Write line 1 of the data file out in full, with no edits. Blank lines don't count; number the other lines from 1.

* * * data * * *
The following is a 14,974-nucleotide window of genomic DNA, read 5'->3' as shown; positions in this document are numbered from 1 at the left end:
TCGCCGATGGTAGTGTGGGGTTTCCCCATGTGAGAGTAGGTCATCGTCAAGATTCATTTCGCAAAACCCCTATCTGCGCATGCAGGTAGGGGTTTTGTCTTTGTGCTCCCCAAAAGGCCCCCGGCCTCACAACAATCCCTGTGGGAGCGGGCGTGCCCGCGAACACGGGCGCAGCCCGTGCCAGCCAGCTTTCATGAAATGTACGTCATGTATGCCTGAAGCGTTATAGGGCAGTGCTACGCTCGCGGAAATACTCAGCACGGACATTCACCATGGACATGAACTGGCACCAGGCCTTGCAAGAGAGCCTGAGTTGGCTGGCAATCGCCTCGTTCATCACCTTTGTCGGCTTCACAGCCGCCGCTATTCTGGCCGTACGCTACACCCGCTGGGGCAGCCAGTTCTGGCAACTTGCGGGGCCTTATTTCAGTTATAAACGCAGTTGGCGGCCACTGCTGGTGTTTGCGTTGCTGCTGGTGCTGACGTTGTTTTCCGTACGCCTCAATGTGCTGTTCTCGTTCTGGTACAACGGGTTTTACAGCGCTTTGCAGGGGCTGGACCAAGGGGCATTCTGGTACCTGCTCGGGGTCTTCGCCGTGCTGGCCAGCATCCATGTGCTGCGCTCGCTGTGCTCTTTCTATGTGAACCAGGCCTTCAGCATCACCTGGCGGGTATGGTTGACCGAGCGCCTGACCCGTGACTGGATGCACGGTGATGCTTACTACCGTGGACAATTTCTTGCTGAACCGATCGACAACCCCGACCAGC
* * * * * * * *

The following is a 14,974-nucleotide window of genomic DNA, read 5'->3' as shown; positions in this document are numbered from 1 at the left end: